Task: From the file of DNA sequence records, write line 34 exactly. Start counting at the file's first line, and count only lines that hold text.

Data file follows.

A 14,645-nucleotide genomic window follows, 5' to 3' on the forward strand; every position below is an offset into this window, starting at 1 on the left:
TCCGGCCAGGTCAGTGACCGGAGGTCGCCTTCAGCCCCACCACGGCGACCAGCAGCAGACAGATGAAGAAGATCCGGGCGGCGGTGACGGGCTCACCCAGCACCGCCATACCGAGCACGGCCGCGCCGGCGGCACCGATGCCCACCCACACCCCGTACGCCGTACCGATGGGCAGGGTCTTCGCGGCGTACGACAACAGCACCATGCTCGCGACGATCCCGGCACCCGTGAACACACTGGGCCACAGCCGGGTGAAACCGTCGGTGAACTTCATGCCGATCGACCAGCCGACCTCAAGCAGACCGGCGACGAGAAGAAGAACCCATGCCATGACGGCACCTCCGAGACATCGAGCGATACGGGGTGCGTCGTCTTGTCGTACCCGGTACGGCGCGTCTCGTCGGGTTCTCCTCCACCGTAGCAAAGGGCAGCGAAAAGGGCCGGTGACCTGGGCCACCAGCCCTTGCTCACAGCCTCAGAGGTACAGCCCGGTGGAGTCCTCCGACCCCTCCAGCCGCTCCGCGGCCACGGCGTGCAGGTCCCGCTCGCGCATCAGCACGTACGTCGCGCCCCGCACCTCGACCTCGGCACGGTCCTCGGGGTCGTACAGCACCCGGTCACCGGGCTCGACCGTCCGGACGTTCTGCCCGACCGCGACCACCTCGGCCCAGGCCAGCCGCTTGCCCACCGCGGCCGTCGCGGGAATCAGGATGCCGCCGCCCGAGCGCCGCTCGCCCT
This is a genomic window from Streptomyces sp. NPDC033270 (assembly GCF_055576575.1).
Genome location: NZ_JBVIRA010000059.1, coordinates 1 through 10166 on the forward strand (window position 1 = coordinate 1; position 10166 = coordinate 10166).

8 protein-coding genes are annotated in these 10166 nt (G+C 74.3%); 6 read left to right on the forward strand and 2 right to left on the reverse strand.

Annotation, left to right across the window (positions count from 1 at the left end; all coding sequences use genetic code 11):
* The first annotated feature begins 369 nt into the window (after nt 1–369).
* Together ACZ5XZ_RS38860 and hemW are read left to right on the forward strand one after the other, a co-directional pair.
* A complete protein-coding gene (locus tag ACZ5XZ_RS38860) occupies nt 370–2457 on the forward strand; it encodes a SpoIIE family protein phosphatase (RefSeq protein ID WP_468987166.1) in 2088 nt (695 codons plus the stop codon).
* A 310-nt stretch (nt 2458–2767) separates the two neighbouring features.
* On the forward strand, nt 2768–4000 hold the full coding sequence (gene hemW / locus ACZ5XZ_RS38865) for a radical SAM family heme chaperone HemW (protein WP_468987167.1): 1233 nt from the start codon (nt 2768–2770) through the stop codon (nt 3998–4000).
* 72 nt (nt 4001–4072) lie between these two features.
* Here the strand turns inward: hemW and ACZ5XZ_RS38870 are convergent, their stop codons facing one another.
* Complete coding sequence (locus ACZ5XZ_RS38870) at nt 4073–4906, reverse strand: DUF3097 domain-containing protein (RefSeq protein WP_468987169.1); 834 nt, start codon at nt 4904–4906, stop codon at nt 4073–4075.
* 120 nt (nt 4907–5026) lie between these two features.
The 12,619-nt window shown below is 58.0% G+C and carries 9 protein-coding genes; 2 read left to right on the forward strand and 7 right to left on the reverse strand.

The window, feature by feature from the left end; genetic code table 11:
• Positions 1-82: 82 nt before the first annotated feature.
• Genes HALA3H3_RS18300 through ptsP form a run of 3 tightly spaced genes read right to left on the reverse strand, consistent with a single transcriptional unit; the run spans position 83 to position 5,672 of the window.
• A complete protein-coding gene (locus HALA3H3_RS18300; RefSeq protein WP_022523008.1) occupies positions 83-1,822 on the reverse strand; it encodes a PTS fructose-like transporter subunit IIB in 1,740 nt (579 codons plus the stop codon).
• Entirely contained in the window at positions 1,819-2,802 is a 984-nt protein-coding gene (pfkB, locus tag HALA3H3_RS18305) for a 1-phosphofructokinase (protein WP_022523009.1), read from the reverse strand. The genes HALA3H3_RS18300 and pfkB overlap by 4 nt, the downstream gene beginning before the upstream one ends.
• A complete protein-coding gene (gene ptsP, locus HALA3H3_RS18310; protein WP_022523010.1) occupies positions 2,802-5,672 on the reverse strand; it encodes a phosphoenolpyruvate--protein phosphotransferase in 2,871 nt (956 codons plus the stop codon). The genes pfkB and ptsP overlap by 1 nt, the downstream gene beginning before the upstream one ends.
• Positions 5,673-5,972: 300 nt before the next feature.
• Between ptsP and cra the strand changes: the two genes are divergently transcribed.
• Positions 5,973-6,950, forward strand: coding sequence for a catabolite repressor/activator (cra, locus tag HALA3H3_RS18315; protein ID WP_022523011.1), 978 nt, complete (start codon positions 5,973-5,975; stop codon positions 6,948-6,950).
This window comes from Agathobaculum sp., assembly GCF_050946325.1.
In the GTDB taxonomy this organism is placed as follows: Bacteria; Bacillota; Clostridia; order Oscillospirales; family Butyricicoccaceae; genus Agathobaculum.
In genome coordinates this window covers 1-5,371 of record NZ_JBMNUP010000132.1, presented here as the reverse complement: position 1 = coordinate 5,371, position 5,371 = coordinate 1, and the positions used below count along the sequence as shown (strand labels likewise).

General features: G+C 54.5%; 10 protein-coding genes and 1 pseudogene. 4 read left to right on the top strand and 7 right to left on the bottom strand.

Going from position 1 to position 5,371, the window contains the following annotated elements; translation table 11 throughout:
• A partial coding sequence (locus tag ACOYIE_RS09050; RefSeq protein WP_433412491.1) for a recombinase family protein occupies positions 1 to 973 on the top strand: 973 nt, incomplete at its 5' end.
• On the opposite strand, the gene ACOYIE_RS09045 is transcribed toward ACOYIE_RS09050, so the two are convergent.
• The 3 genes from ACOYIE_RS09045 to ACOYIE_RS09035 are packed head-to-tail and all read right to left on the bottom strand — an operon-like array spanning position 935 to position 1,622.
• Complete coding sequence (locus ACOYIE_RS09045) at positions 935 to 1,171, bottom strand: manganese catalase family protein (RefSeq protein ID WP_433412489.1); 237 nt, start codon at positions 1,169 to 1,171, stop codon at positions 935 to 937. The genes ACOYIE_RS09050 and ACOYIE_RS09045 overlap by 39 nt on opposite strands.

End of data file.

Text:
• Complete coding sequence (locus ACOYIE_RS09045) at positions 935 to 1,171, bottom strand: manganese catalase family protein (RefSeq protein ID WP_433412489.1); 237 nt, start codon at positions 1,169 to 1,171, stop codon at positions 935 to 937. The genes ACOYIE_RS09050 and ACOYIE_RS09045 overlap by 39 nt on opposite strands.